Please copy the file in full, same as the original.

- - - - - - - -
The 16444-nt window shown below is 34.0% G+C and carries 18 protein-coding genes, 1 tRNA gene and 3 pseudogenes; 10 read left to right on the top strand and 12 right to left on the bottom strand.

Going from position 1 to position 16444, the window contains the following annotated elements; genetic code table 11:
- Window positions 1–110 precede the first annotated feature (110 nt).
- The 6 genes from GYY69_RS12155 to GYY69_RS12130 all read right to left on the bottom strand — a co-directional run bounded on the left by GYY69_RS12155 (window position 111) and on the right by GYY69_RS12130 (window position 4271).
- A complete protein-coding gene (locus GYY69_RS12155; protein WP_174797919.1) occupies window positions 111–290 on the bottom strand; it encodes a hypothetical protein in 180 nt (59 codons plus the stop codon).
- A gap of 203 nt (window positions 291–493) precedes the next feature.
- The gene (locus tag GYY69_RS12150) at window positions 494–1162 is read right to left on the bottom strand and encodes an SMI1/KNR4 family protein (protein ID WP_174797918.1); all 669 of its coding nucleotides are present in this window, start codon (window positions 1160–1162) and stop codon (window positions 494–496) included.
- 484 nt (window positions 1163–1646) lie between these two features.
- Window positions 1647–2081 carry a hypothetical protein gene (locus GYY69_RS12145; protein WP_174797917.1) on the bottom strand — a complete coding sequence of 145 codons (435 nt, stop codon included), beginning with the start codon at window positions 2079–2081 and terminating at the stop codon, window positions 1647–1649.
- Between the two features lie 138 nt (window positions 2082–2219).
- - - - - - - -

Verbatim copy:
The 16444-nt window shown below is 34.0% G+C and carries 18 protein-coding genes, 1 tRNA gene and 3 pseudogenes; 10 read left to right on the top strand and 12 right to left on the bottom strand.

Going from position 1 to position 16444, the window contains the following annotated elements; genetic code table 11:
- Window positions 1–110 precede the first annotated feature (110 nt).
- The 6 genes from GYY69_RS12155 to GYY69_RS12130 all read right to left on the bottom strand — a co-directional run bounded on the left by GYY69_RS12155 (window position 111) and on the right by GYY69_RS12130 (window position 4271).
- A complete protein-coding gene (locus GYY69_RS12155; protein WP_174797919.1) occupies window positions 111–290 on the bottom strand; it encodes a hypothetical protein in 180 nt (59 codons plus the stop codon).
- A gap of 203 nt (window positions 291–493) precedes the next feature.
- The gene (locus tag GYY69_RS12150) at window positions 494–1162 is read right to left on the bottom strand and encodes an SMI1/KNR4 family protein (protein ID WP_174797918.1); all 669 of its coding nucleotides are present in this window, start codon (window positions 1160–1162) and stop codon (window positions 494–496) included.
- 484 nt (window positions 1163–1646) lie between these two features.
- Window positions 1647–2081 carry a hypothetical protein gene (locus GYY69_RS12145; protein WP_174797917.1) on the bottom strand — a complete coding sequence of 145 codons (435 nt, stop codon included), beginning with the start codon at window positions 2079–2081 and terminating at the stop codon, window positions 1647–1649.
- Between the two features lie 138 nt (window positions 2082–2219).